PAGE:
Republicans have been fighting madly to avoid the subject of minimum wage hikes, knowing that it’s one of those issues where millions of Americans vote with their hearts and not with their heads. It’s really difficult to win an argument with facts and figures and deep economic analysis when all your opponent has to do is make some grand statement about hard-working people and their poor, deprived dependents. Intellectually, most everyone knows that it’s ridiculous to expect a McDonalds cashier to make $30,000 a year, but there’s a big gulf between intellect and emotion, especially on the left.
Thankfully, not everyone is so tentative. Take Alfonso Amador, the senior vice president of the National Restaurant Association. At a free-market conference panel on Feb 9, Amador dropped a truth bomb that more Americans would do well to hear. “There seems to be a perception that every job needs to be able to maintain a family of four,” Amador said. “Not every job is there to sustain a family of four.”
High school students should have to memorize this quip before graduation. This idea, promoted by Democrats and labor unions, that fast food restaurants and other industries that rely on unskilled workers should be forced to subsidize some imagined standard of living is utterly ridiculous. The minimum wage is there to prevent outright exploitation, and it’s not even clear that we need it for that. The market has changed a great deal since minimum wage laws were introduced; we should be edging closer to eliminating it altogether than towards raising it to unsustainable levels.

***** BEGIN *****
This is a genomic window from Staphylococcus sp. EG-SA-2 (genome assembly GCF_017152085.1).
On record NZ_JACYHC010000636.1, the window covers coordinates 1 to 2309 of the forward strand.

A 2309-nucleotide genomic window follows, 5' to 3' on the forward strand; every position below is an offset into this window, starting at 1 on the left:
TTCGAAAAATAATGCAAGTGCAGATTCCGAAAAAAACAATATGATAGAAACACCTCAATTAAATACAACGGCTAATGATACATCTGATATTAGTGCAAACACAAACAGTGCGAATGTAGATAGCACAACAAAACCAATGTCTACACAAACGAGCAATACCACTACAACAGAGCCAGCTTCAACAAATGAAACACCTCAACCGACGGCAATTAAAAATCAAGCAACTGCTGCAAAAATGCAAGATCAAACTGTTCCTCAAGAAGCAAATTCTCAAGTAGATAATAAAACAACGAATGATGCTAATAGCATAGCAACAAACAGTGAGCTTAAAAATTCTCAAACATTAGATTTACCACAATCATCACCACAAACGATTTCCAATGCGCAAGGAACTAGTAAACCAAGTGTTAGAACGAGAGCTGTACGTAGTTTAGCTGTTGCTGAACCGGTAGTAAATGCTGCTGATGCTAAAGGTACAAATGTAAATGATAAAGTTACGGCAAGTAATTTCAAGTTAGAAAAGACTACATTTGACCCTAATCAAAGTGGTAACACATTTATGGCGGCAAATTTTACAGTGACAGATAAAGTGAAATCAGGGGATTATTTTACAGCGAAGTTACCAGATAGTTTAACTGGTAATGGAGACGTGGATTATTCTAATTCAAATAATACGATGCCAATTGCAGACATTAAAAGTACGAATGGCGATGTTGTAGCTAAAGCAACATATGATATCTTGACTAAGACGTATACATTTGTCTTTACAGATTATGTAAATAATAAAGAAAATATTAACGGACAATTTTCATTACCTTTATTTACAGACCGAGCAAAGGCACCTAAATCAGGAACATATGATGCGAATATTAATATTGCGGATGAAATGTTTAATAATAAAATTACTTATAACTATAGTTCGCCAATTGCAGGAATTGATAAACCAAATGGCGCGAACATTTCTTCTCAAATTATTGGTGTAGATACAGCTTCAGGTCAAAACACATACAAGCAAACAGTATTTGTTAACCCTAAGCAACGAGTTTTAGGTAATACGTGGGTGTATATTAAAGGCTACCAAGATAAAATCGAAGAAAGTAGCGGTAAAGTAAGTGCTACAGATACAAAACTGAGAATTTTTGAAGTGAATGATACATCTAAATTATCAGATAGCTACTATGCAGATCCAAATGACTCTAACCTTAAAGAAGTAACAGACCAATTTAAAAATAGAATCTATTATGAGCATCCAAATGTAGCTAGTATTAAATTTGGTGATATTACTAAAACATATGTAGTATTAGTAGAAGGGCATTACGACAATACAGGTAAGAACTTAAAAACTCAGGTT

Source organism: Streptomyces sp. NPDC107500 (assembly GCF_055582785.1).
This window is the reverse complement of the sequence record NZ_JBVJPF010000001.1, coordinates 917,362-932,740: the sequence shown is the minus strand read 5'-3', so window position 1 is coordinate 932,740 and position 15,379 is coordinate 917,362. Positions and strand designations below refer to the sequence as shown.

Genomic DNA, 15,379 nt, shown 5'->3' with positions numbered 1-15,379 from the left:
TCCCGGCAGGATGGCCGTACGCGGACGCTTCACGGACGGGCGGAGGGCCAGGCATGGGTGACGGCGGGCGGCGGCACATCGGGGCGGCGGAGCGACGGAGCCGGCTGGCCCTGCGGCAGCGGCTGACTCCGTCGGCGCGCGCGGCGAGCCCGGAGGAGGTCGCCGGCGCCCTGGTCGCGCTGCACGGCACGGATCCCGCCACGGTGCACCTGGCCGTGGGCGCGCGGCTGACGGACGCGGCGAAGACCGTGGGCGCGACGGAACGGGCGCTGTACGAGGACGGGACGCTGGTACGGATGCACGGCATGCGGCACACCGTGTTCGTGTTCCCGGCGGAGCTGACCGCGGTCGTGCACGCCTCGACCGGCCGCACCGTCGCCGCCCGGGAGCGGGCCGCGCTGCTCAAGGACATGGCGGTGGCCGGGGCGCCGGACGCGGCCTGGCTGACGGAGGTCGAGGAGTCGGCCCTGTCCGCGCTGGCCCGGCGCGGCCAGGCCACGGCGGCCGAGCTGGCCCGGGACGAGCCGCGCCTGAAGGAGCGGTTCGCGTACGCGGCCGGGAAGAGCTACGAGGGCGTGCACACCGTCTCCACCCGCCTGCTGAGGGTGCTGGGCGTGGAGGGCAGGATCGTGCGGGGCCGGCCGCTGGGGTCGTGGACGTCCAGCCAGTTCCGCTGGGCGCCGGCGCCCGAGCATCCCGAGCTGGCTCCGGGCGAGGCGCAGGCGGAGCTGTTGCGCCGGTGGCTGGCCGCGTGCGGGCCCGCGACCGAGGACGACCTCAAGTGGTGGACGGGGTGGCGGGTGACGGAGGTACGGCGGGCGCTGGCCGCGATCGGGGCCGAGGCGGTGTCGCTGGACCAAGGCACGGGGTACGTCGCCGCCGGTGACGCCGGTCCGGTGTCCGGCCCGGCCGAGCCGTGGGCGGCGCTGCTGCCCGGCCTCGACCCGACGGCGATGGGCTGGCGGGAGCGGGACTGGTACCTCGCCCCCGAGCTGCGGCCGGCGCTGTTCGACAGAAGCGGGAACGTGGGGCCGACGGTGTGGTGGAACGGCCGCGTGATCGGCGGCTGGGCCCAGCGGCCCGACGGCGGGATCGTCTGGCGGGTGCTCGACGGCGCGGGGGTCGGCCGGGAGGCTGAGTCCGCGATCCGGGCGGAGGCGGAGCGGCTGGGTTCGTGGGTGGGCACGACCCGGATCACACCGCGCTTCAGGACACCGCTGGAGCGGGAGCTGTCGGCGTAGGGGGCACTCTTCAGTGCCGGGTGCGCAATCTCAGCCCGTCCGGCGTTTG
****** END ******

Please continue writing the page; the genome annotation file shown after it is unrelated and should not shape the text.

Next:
Democrat voters don’t seem to understand the principles behind American capitalism. They see business owners as some form of entrenched evil, even at the local level. They imagine this world where entrepreneurs are flying around on their private jets, laughing heartily while slaves work the deep fryer in their establishments. Meanwhile, the vast majority of business owners are struggling for every dime, trying to meet the demands of the market without pricing themselves out of business.
Since President Johnson officially announced the War on Poverty in 1964, trillions of dollars have been effectively redistributed by mandate of the federal government. Minimum wage hikes, entitlements, food stamps, the works. And here we are, all these years later, and Democrats are still singing the same tune. It wasn’t their proposals that kept the poverty train rolling, oh no. It’s only that we didn’t go far enough. Hear that, voters? We must do more!
It all sounds nice and cuddly, but it has had a devastating effect on the heart of this country. America was founded upon a belief in self-reliance and the indomitable will of the individual. By perpetuating government dependency, Democrats have ensured that generations of families remain poor. They’ve divided the population into rigid classes that don’t actually exist, taught their constituents that the game is rigged against them, and used the inevitable failures to promote ever-increasing systems of welfare.
It’s not just about bad economics, and it’s not just about the plight of the struggling restaurateur. When you persuade millions of Americans to believe that they can’t win without the government’s help, you’re committing a moral sin that keeps people from living a full and prosperous life.